A Holiday Gift Idea, Worth Sharing

The prevailing mood seems to reflect that the end of the world, as we have known it, is near. Wherever I turn, I hear people groaning:

Europe is headed for bankruptcy;

China has a new leader coming and is stepping on its brakes;

the U.S. is in a death spiral of gridlock;

and the global economy is doomed to decades of stagnation!
There is, of course, some truth in all those observations and the sad overall conclusion that follows is both difficult to swallow and to discredit. However, if we in America seize the opportunity that is upon us, we can turn coming events to our advantage and actually emerge ahead in the global economic game in the relatively near future. As you will see, there is another side to each of those points and the overall conclusion.

Europe has been skating on the thin ice that has kept Greece afloat for far too long. The core of that problem was that even though the Eurozone created a common currency and a monetary union, they deliberately delayed creating a fiscal union with a common euro-wide budget (as we have in the United States) because they simply could not have agreed on that at the time Euroland was created about 15 years ago. Consequently, Greece went completely uncontrolled fiscally and fell deeper and deeper into a hole by borrowing to cover their deficits from unthinking European banks for far too long. The strong European nations have been jockeying for most of this year to find a solution, which will be overall expensive, and fall heavily on the richer countries. They are slowly finding a solution; the failure to do so likely would be far more expensive to everyone. Though it is impossible to accurately predict timing and outcomes, it really is at least a 70/30 bet that Europe will get its act together in 2012.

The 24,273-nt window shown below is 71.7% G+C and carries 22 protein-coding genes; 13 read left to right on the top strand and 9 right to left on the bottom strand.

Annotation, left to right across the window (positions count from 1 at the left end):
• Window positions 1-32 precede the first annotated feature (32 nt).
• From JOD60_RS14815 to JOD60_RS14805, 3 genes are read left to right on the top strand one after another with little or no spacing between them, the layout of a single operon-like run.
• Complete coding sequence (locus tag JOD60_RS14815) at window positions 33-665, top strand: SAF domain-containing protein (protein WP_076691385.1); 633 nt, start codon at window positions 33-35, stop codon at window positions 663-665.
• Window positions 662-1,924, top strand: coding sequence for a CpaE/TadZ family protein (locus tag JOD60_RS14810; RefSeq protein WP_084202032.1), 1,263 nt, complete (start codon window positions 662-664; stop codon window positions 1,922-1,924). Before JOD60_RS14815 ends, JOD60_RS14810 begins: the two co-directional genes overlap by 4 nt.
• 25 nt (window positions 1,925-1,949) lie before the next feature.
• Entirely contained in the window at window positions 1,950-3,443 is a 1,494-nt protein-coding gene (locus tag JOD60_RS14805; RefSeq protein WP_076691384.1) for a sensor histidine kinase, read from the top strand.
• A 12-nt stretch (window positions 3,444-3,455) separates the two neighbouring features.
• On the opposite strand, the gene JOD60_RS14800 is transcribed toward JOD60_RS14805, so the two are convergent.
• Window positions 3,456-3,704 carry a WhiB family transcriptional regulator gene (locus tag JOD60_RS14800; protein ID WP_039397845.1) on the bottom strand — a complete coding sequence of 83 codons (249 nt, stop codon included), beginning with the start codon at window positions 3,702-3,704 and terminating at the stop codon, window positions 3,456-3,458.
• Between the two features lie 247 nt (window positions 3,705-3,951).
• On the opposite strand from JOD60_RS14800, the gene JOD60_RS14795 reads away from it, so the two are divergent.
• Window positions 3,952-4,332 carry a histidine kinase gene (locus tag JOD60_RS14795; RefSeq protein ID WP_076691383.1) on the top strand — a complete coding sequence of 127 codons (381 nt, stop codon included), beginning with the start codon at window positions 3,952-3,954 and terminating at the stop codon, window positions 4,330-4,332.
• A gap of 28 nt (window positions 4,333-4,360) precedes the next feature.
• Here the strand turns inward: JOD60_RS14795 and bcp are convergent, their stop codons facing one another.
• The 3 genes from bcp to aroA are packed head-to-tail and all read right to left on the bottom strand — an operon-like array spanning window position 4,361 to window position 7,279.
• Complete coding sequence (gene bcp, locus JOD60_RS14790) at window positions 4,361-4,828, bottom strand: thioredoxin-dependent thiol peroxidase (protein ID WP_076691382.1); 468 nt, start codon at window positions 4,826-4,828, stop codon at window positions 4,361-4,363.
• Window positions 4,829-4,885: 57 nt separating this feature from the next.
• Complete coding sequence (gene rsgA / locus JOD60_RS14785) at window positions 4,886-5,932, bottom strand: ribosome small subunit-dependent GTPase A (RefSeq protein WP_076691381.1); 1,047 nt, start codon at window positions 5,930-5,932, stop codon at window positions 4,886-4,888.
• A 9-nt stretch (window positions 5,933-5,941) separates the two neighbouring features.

China is inscrutable in many ways. The facts that are clear are: China will not kill the goose that lays its golden eggs, which is largely the United States of consumers; China will give ground slowly on the revaluation of its currency versus the dollar, but it will continue to move in the direction of loosening its controls; China will be careful to avoid excessive economic and financial overheating, which could lead to bubbles and all the adverse consequences that they have seen follow in the advanced market economies; and lastly China is engaged in a generation change of national leadership, at the top, and as in previous changes in the past, they deliberately slowed growth to maintain political stability. China is maturing in modern socioeconomic terms and will continue to be a vitally significant leg under the world economy.

The United States, in a largely different way from Europe, but with some common elements, has been struggling with the political challenges of reining in its fiscal deficits for much of the past year. The pressure has come entirely from within the U.S. caused by self-imposed debt limits and political disputes about how to reduce deficits. The incontrovertible evidence of the pressure coming from within is that the dollar and U.S. bonds have continued throughout to have strong demand from abroad, indicating that the United States has some reasonable period of time ahead to work out a solution to its deficit problems, because financial markets are well known to anticipate events for at least two years ahead.